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June 25, 2005

Device lets deaf say, 'Call me on my cell'

From: - Des Moines,IA,USA - Jun 25, 2005

The technology is available for wireless phones after years of use on land lines.


Ken Still bought a cell phone for the same reason many people do.

"If I'm in my car and it breaks down, I can call and not have to worry for someone to come and help me," he said.

The 42-year-old Ankeny man has been deaf since childhood, but he is just entering the wireless world. Teletype devices - TTYs - that allow the deaf to make calls are now available for cell phones. Still bought his wireless compatible device this spring.

The deaf and hearing-impaired can hold telephone conversations through a "relay service." Deaf callers type into a keyboard, and an operator relays the words to a hearing party. Spoken communication appears as words on the TTY screen.

Starting July 1, Iowa cell phone customers will start paying 3 cents a month per phone number to support the relay service. The charge should appear as a line item on customer bills.

Gov. Tom Vilsack signed a bill this spring to support the service, called Relay Iowa. The Iowa Utilities Board oversees Relay Iowa, though the service itself is contracted out to Hamilton Telecommunications, an Aurora, Neb., company that provides relay services in nine states.

The state launched Relay Iowa in 1992 after the Americans with Disabilities Act required states to provide telephone service for the deaf. But the Federal Communications Commission, which oversees wireless carriers, did not require the wireless industry to make its networks compatible with TTY communications until 2002.

Wireless carriers weren't initially included in the funding because they were such a small part of the market 13 years ago, explained Joni Nicoll , program manager for the utilities board.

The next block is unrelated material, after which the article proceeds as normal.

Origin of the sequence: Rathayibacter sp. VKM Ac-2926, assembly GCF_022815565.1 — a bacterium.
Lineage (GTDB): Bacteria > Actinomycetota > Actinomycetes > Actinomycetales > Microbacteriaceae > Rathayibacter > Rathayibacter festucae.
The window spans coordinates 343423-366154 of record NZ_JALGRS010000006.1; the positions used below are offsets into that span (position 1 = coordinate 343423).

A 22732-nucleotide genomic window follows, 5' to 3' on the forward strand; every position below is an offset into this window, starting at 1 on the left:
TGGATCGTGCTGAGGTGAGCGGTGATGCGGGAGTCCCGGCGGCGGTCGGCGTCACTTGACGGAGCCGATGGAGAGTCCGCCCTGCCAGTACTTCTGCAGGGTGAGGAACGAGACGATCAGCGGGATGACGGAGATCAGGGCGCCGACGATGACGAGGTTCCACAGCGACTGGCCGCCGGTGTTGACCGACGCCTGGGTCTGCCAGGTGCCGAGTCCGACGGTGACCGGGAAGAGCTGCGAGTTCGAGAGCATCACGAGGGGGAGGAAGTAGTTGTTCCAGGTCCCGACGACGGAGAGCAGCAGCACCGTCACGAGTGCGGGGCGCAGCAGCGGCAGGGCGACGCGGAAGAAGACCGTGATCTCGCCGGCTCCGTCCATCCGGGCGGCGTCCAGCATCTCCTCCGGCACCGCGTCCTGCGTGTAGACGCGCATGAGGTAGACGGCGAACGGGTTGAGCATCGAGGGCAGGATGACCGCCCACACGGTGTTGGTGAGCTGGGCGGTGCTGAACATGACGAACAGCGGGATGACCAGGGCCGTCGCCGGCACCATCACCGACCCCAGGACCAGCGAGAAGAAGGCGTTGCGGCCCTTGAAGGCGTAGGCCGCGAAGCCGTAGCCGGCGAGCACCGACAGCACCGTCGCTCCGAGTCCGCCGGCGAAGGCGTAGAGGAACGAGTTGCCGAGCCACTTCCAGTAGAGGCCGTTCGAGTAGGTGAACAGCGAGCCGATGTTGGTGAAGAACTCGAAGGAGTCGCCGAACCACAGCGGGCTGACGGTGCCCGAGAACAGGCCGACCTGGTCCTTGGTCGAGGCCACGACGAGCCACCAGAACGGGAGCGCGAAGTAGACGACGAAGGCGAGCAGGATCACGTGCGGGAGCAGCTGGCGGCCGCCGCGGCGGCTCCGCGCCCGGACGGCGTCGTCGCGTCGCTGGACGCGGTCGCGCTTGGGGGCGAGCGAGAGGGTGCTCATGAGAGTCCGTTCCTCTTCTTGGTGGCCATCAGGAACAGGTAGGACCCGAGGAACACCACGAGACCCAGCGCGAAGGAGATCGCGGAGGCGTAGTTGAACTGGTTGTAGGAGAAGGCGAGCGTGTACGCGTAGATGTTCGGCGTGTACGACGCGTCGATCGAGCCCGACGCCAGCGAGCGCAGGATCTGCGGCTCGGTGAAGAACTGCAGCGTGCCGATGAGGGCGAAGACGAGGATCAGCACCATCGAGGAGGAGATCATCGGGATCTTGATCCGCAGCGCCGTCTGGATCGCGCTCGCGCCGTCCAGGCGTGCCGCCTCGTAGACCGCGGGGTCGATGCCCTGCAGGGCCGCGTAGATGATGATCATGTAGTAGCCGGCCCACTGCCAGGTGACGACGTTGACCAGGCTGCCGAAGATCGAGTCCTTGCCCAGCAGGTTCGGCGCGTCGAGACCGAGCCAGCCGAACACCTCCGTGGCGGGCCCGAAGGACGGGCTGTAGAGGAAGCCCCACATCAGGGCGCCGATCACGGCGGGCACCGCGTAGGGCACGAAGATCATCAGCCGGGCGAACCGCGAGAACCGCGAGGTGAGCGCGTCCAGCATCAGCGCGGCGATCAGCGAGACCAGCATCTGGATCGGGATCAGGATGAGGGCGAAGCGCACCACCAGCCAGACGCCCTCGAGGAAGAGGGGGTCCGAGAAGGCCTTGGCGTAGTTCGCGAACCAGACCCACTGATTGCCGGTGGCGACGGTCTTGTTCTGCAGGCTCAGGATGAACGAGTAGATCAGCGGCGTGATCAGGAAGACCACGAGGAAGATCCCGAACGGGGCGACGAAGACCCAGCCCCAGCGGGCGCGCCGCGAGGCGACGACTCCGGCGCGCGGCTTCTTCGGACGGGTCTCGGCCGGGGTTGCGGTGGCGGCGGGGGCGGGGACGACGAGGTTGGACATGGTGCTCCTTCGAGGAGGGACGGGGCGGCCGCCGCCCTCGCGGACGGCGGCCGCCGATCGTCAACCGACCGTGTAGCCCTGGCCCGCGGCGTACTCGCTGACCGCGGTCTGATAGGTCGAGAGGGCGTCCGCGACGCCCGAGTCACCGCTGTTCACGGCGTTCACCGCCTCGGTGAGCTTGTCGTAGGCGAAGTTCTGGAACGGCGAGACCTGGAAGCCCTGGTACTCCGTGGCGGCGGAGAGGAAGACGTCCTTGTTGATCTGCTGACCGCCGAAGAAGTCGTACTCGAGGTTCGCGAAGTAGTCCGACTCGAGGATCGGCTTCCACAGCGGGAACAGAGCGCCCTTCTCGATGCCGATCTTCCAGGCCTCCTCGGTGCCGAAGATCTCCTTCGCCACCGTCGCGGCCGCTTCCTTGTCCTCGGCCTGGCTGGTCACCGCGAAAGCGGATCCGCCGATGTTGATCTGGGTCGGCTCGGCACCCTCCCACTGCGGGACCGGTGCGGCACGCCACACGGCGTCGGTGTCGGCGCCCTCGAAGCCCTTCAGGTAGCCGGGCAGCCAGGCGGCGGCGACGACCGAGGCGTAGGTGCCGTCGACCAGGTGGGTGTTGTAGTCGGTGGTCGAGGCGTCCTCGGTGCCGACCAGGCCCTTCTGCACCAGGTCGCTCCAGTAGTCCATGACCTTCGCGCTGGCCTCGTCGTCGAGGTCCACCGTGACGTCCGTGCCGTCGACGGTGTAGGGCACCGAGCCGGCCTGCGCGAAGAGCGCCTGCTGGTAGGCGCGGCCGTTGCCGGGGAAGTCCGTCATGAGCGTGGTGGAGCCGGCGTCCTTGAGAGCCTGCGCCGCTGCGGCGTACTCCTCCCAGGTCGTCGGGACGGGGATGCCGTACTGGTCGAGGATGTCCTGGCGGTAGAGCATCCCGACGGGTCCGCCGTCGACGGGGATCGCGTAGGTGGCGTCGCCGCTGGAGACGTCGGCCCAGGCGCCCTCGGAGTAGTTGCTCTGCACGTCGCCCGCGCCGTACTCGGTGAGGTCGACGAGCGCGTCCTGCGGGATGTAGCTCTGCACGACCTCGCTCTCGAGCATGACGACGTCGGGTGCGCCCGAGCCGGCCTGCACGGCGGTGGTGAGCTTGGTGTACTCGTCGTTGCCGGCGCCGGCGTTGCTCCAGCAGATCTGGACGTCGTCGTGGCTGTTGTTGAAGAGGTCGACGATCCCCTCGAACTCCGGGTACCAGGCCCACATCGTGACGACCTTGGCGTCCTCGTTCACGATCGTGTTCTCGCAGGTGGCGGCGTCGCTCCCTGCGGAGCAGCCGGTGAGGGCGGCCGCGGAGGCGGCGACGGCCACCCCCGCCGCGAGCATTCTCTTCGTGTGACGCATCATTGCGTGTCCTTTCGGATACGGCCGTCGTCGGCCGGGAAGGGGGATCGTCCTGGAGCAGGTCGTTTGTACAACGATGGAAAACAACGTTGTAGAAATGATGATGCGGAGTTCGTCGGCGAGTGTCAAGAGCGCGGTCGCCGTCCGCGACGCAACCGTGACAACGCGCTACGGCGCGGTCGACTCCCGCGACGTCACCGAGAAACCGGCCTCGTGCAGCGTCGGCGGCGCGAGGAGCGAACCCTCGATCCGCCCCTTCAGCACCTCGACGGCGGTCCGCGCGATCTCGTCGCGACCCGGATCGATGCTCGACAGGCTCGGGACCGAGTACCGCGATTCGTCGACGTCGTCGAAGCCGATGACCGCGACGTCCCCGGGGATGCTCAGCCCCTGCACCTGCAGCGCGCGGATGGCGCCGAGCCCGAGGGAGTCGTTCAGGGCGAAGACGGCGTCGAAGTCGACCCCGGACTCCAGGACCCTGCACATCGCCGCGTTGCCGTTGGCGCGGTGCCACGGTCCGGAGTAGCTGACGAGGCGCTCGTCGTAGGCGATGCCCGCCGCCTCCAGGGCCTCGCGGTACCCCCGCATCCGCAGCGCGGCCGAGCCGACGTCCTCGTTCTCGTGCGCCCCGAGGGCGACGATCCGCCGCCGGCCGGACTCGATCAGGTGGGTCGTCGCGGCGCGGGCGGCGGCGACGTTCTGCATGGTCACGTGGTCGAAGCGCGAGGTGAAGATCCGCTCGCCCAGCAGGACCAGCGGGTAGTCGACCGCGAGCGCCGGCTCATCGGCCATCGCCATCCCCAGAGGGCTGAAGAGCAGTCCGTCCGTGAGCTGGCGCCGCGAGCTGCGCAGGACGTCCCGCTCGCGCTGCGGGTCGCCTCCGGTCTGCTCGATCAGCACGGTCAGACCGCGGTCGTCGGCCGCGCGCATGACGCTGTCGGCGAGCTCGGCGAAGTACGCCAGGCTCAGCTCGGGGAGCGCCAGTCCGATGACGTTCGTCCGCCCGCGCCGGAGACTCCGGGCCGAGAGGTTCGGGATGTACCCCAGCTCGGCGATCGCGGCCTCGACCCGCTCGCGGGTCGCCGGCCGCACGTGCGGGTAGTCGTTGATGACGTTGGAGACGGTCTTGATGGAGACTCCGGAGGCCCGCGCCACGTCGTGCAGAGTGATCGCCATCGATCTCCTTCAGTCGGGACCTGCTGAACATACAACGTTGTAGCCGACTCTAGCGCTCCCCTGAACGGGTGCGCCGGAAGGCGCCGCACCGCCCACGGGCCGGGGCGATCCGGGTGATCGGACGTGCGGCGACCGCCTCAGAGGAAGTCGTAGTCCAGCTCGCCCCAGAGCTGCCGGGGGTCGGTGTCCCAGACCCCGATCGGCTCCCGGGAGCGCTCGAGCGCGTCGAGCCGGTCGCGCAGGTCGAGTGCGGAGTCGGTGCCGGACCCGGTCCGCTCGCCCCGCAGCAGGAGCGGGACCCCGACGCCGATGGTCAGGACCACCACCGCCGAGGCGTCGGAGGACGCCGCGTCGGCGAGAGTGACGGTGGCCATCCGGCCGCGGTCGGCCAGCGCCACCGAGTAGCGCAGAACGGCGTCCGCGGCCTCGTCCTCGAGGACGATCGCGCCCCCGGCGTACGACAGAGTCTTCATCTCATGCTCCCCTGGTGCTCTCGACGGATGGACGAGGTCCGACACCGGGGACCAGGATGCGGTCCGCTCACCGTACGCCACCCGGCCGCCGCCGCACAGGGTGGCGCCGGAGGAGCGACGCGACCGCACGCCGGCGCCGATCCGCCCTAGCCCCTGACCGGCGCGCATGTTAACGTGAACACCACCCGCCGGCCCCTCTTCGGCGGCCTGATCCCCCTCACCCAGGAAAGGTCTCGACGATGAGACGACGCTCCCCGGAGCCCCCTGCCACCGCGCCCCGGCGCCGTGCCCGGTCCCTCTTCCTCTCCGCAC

Some states have included wireless carriers in the financial support of relay services. But Nicoll said that for the last three years the wireless industry has resisted similar efforts in Iowa.

Dave Duncan, president of the Iowa Telecommunications Association, which represents independent phone companies, said everyone supports the program.

"But all the different users who benefit from the program should pay their fair share," he said.

U.S. Cellular spokesman John Simley said wireless carriers support Relay Iowa but disagreed with initial proposals that would have charged as much as 12 cents per phone number.

"The cost per line, we thought, was out of line with the cost to operate the program," Simley said.

Besides paying for relay service, the company contributions also support a program that defrays equipment costs. Still received a voucher to help pay for his $300 TTY.

Some deaf people favor new devices, such as pagers with small keyboards. But Still said pagers are too expensive, and they're not eligible for the utilities board vouchers.

Since buying the wireless TTY, Still has dropped his land-line phone. He said he uses his U.S. Cellular service about as much as he used his land line. Now his phone is always in his pocket so vibrations alert him to calls.

Unexpected calls send him into a rush.

"I need to hurry and set up all the equipment and open it up before the relay hangs up on me," he said.

How it works

Teletype devices allow deaf and hearing-impaired people to make phone calls. Here's what happens:
1. Deaf callers type into a keyboard of a Teletype machine.
2. An operator relays the words to a hearing person.
3. Spoken responses appear on the hearing-impaired person's Teletype screen.

To use the service

To place a call using the service for the hearing-impaired, dial 711, or (800) 735-2942 (Teletype), or (800) 735-2943 (voice).

More information

Information about Relay Iowa can be found at

Copyright © 2005, The Des Moines Register.